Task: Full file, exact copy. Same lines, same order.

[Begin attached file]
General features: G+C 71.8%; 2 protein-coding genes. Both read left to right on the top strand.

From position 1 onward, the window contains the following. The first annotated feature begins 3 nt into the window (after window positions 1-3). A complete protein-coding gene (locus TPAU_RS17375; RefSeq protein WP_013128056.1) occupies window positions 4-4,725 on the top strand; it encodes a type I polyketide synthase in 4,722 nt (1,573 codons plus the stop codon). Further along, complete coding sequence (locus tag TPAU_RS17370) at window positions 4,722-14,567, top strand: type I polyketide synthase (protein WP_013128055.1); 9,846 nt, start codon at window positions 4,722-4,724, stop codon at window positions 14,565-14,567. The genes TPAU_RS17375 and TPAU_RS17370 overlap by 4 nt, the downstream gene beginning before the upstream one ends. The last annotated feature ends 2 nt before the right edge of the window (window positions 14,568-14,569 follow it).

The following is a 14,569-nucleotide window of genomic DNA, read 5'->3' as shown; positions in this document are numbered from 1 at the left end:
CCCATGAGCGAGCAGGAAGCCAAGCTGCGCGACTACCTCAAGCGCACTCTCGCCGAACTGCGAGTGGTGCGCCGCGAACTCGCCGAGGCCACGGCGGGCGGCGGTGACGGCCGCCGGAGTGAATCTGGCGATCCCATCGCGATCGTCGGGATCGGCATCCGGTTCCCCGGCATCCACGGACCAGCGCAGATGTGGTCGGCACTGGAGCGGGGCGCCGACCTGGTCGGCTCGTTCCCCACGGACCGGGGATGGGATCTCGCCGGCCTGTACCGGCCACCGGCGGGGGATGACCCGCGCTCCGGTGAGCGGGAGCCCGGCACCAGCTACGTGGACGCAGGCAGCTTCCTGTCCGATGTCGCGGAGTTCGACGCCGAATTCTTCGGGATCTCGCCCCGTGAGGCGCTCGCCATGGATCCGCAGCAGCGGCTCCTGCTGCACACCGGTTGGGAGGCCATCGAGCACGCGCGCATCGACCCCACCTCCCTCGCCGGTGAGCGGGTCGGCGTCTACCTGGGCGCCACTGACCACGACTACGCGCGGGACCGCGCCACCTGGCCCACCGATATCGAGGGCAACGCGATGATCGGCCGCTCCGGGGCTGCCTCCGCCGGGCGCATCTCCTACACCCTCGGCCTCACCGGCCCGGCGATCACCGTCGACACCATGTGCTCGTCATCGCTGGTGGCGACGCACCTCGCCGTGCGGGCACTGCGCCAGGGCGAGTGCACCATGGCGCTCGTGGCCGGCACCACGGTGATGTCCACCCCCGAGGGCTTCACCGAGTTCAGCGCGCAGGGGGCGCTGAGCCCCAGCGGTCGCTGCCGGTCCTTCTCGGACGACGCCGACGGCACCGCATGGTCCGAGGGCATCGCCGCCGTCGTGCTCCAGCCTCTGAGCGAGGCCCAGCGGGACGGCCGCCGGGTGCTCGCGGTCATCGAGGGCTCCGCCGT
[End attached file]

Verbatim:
General features: G+C 71.8%; 2 protein-coding genes. Both read left to right on the top strand.

From position 1 onward, the window contains the following. The first annotated feature begins 3 nt into the window (after window positions 1-3). A complete protein-coding gene (locus TPAU_RS17375; RefSeq protein WP_013128056.1) occupies window positions 4-4,725 on the top strand; it encodes a type I polyketide synthase in 4,722 nt (1,573 codons plus the stop codon). Further along, complete coding sequence (locus tag TPAU_RS17370) at window positions 4,722-14,567, top strand: type I polyketide synthase (protein WP_013128055.1); 9,846 nt, start codon at window positions 4,722-4,724, stop codon at window positions 14,565-14,567. The genes TPAU_RS17375 and TPAU_RS17370 overlap by 4 nt, the downstream gene beginning before the upstream one ends. The last annotated feature ends 2 nt before the right edge of the window (window positions 14,568-14,569 follow it).

The following is a 14,569-nucleotide window of genomic DNA, read 5'->3' as shown; positions in this document are numbered from 1 at the left end:
CCCATGAGCGAGCAGGAAGCCAAGCTGCGCGACTACCTCAAGCGCACTCTCGCCGAACTGCGAGTGGTGCGCCGCGAACTCGCCGAGGCCACGGCGGGCGGCGGTGACGGCCGCCGGAGTGAATCTGGCGATCCCATCGCGATCGTCGGGATCGGCATCCGGTTCCCCGGCATCCACGGACCAGCGCAGATGTGGTCGGCACTGGAGCGGGGCGCCGACCTGGTCGGCTCGTTCCCCACGGACCGGGGATGGGATCTCGCCGGCCTGTACCGGCCACCGGCGGGGGATGACCCGCGCTCCGGTGAGCGGGAGCCCGGCACCAGCTACGTGGACGCAGGCAGCTTCCTGTCCGATGTCGCGGAGTTCGACGCCGAATTCTTCGGGATCTCGCCCCGTGAGGCGCTCGCCATGGATCCGCAGCAGCGGCTCCTGCTGCACACCGGTTGGGAGGCCATCGAGCACGCGCGCATCGACCCCACCTCCCTCGCCGGTGAGCGGGTCGGCGTCTACCTGGGCGCCACTGACCACGACTACGCGCGGGACCGCGCCACCTGGCCCACCGATATCGAGGGCAACGCGATGATCGGCCGCTCCGGGGCTGCCTCCGCCGGGCGCATCTCCTACACCCTCGGCCTCACCGGCCCGGCGATCACCGTCGACACCATGTGCTCGTCATCGCTGGTGGCGACGCACCTCGCCGTGCGGGCACTGCGCCAGGGCGAGTGCACCATGGCGCTCGTGGCCGGCACCACGGTGATGTCCACCCCCGAGGGCTTCACCGAGTTCAGCGCGCAGGGGGCGCTGAGCCCCAGCGGTCGCTGCCGGTCCTTCTCGGACGACGCCGACGGCACCGCATGGTCCGAGGGCATCGCCGCCGTCGTGCTCCAGCCTCTGAGCGAGGCCCAGCGGGACGGCCGCCGGGTGCTCGCGGTCATCGAGGGCTCCGCCGT